As in her previous crowdpleasers “Change of Plans” and “Jet Lag,” the filmmaker’s sly wit is on full display as she heads from Roni’s palatial mansion for the nuptials to a yacht on the shore of Saint Tropez looking for trouble, all the while unfurling a touching tale of a family that needs to fall apart before it can be pieced together. Thompson’s latest travels brought her to Los Angeles for the City of Lights City of Angels Film Festival, where the film made its North American premiere Monday evening as the opening night of the fun weeklong fete of contemporary French cinema. During her stay in town, Thompson dished on the film’s inspiration, her unique working relationship with her son and the inspiration of some of her past hits as one of France’s most famed screenwriters in her new work as a director.
How did this come about?
It came about as a mixture of anecdotes and a theme. I’ve actually been through this experience of having a coffin arrive from America and it’s too big for the French grave. These things are happening obviously at a moment when you’re very vulnerable and very upset and very sad, but you want to laugh because when they call you and they say, “Oh we have a problem, it’s too big, you think oh my God, is this really happening?” So this was very much the key to the beginning.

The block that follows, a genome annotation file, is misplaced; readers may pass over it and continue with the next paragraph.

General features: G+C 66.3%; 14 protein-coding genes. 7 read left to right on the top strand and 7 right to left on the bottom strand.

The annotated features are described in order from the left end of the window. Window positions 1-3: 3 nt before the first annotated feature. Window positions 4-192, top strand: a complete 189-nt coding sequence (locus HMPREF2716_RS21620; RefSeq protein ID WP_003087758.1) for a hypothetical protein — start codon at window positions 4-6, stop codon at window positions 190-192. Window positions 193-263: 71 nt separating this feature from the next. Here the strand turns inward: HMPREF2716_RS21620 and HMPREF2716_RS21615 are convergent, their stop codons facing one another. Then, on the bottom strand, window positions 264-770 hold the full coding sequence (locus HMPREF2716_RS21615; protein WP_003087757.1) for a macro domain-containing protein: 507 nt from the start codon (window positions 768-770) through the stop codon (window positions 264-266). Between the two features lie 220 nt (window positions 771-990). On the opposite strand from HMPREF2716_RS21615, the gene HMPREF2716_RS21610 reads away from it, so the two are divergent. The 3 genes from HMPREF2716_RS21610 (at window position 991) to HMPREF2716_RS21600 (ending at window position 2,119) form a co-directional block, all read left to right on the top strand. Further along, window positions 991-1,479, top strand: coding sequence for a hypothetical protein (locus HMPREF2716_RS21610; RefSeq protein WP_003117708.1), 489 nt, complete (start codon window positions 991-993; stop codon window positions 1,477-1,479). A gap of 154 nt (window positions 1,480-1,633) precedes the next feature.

I thought this was a good idea even though this happened years ago under very sad circumstances, but then another time in my family, there actually was a wedding and someone dying two days before. You’re upset with what to do with the body because it’s very unpleasant for everyone to have a party and yet you know, the girl and the boy getting married have done nothing wrong. Why should we cancel it? So again, there’s this mixture of sadness and comedy I like as a filmmaker and I thought this was fun to start.